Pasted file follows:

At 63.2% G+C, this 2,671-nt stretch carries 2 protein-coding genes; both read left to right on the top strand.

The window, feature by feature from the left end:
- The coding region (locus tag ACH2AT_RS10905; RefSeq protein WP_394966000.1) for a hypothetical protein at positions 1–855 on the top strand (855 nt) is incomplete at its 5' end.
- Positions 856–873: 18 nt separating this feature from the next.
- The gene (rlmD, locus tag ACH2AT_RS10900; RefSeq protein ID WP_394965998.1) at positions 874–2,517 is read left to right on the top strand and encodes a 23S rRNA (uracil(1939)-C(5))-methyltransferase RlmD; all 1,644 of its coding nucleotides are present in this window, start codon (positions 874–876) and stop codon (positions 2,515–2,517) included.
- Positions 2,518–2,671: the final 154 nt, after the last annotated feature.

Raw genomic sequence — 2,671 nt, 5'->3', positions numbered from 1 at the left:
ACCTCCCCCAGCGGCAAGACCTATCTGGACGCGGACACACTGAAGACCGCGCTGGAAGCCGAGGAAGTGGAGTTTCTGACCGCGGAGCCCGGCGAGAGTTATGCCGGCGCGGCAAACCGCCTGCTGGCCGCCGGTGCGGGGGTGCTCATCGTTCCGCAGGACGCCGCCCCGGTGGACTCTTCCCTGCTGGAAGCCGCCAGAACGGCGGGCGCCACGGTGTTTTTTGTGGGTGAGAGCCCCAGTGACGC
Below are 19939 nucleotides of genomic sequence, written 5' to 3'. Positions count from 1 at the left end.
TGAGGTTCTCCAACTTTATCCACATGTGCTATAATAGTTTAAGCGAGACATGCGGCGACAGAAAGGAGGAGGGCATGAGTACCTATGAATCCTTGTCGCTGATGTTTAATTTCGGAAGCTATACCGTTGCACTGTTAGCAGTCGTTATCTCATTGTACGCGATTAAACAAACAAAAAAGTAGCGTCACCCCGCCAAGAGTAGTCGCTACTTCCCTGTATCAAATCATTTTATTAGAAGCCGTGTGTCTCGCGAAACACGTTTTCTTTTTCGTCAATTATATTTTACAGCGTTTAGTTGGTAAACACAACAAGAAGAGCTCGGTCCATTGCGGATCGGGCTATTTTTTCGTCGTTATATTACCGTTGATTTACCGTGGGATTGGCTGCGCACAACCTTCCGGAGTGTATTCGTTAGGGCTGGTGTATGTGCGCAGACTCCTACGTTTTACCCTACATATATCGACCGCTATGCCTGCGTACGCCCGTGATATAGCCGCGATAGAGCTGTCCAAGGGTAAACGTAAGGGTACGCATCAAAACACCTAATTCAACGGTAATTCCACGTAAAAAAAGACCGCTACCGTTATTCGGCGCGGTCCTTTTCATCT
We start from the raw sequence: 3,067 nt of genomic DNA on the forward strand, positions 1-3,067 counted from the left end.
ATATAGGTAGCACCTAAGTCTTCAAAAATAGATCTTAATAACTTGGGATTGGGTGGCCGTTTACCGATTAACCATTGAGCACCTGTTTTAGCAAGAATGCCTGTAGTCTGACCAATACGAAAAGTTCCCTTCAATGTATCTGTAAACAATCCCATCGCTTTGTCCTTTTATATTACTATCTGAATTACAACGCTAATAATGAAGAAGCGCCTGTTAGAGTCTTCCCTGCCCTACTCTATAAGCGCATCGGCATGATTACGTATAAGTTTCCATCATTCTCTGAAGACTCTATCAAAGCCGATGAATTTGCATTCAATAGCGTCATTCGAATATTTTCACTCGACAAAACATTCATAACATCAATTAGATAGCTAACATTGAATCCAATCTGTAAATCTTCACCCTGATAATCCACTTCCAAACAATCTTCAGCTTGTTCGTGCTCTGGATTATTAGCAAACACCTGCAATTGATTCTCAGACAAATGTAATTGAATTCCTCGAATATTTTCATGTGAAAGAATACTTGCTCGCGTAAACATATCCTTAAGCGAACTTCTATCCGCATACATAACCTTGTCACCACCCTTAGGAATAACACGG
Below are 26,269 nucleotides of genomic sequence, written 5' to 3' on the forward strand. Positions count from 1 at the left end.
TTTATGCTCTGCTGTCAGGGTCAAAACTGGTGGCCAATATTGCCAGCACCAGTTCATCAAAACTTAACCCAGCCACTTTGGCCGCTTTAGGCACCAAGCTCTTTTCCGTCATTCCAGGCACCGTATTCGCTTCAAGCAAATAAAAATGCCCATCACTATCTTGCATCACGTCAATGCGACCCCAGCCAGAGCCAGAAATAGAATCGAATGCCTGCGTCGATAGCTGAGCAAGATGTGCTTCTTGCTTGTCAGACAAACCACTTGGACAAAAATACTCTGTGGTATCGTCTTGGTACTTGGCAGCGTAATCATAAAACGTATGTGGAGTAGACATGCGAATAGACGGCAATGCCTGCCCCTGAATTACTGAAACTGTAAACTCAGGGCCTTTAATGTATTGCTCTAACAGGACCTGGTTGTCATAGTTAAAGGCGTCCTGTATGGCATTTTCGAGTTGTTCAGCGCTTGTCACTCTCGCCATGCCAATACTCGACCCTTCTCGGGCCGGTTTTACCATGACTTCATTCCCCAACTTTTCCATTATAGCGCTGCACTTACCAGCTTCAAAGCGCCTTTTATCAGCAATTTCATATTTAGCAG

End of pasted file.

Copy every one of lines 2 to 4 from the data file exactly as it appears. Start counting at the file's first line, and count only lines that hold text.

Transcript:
The window, feature by feature from the left end:
- The coding region (locus tag ACH2AT_RS10905; RefSeq protein WP_394966000.1) for a hypothetical protein at positions 1–855 on the top strand (855 nt) is incomplete at its 5' end.
- Positions 856–873: 18 nt separating this feature from the next.